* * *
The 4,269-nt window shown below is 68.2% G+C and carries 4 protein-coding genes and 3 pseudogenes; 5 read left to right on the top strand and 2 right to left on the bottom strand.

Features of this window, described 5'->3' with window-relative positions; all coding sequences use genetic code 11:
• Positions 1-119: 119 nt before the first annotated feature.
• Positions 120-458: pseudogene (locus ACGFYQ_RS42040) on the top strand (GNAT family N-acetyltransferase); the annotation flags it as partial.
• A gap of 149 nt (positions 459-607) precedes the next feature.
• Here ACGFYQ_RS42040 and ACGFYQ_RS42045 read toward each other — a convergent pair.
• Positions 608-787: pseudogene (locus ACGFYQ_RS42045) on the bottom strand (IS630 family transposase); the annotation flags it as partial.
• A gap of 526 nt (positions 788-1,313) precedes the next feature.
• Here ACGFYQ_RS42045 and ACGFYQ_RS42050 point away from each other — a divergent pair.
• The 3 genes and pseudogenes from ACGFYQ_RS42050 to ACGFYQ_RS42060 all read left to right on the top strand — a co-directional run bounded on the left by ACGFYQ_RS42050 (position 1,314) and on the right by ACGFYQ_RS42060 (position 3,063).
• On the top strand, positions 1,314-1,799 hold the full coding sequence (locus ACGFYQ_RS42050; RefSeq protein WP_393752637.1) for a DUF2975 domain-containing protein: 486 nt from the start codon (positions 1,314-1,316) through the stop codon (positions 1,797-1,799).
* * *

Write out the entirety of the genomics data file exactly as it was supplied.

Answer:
The 4,269-nt window shown below is 68.2% G+C and carries 4 protein-coding genes and 3 pseudogenes; 5 read left to right on the top strand and 2 right to left on the bottom strand.

Features of this window, described 5'->3' with window-relative positions; all coding sequences use genetic code 11:
• Positions 1-119: 119 nt before the first annotated feature.
• Positions 120-458: pseudogene (locus ACGFYQ_RS42040) on the top strand (GNAT family N-acetyltransferase); the annotation flags it as partial.
• A gap of 149 nt (positions 459-607) precedes the next feature.
• Here ACGFYQ_RS42040 and ACGFYQ_RS42045 read toward each other — a convergent pair.
• Positions 608-787: pseudogene (locus ACGFYQ_RS42045) on the bottom strand (IS630 family transposase); the annotation flags it as partial.
• A gap of 526 nt (positions 788-1,313) precedes the next feature.
• Here ACGFYQ_RS42045 and ACGFYQ_RS42050 point away from each other — a divergent pair.
• The 3 genes and pseudogenes from ACGFYQ_RS42050 to ACGFYQ_RS42060 all read left to right on the top strand — a co-directional run bounded on the left by ACGFYQ_RS42050 (position 1,314) and on the right by ACGFYQ_RS42060 (position 3,063).
• On the top strand, positions 1,314-1,799 hold the full coding sequence (locus ACGFYQ_RS42050; RefSeq protein WP_393752637.1) for a DUF2975 domain-containing protein: 486 nt from the start codon (positions 1,314-1,316) through the stop codon (positions 1,797-1,799).